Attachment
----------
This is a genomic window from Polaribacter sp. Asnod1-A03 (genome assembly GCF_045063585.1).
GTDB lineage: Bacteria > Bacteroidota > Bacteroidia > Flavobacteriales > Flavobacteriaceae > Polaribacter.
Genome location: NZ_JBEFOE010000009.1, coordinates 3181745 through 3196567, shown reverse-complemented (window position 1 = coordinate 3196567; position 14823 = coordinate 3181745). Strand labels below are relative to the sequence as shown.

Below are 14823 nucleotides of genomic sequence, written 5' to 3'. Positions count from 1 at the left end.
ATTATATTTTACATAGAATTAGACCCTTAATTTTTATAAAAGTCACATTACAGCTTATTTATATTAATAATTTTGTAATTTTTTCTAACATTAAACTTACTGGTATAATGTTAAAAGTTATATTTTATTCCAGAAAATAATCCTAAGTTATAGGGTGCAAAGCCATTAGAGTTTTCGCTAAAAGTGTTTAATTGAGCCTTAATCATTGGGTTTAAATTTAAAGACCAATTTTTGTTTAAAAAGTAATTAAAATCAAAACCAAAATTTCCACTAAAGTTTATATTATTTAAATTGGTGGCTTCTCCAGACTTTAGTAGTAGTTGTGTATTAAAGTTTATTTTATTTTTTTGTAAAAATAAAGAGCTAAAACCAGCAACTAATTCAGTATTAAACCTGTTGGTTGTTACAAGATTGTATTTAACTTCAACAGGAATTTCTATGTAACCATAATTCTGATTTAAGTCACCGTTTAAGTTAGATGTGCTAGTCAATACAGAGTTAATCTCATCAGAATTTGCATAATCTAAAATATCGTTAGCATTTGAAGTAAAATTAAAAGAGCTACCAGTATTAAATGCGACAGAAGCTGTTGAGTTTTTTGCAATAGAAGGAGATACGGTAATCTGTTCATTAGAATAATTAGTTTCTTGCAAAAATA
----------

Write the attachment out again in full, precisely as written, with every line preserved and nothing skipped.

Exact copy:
This is a genomic window from Polaribacter sp. Asnod1-A03 (genome assembly GCF_045063585.1).
GTDB lineage: Bacteria > Bacteroidota > Bacteroidia > Flavobacteriales > Flavobacteriaceae > Polaribacter.
Genome location: NZ_JBEFOE010000009.1, coordinates 3181745 through 3196567, shown reverse-complemented (window position 1 = coordinate 3196567; position 14823 = coordinate 3181745). Strand labels below are relative to the sequence as shown.

Below are 14823 nucleotides of genomic sequence, written 5' to 3'. Positions count from 1 at the left end.
ATTATATTTTACATAGAATTAGACCCTTAATTTTTATAAAAGTCACATTACAGCTTATTTATATTAATAATTTTGTAATTTTTTCTAACATTAAACTTACTGGTATAATGTTAAAAGTTATATTTTATTCCAGAAAATAATCCTAAGTTATAGGGTGCAAAGCCATTAGAGTTTTCGCTAAAAGTGTTTAATTGAGCCTTAATCATTGGGTTTAAATTTAAAGACCAATTTTTGTTTAAAAAGTAATTAAAATCAAAACCAAAATTTCCACTAAAGTTTATATTATTTAAATTGGTGGCTTCTCCAGACTTTAGTAGTAGTTGTGTATTAAAGTTTATTTTATTTTTTTGTAAAAATAAAGAGCTAAAACCAGCAACTAATTCAGTATTAAACCTGTTGGTTGTTACAAGATTGTATTTAACTTCAACAGGAATTTCTATGTAACCATAATTCTGATTTAAGTCACCGTTTAAGTTAGATGTGCTAGTCAATACAGAGTTAATCTCATCAGAATTTGCATAATCTAAAATATCGTTAGCATTTGAAGTAAAATTAAAAGAGCTACCAGTATTAAATGCGACAGAAGCTGTTGAGTTTTTTGCAATAGAAGGAGATACGGTAATCTGTTCATTAGAATAATTAGTTTCTTGCAAAAATA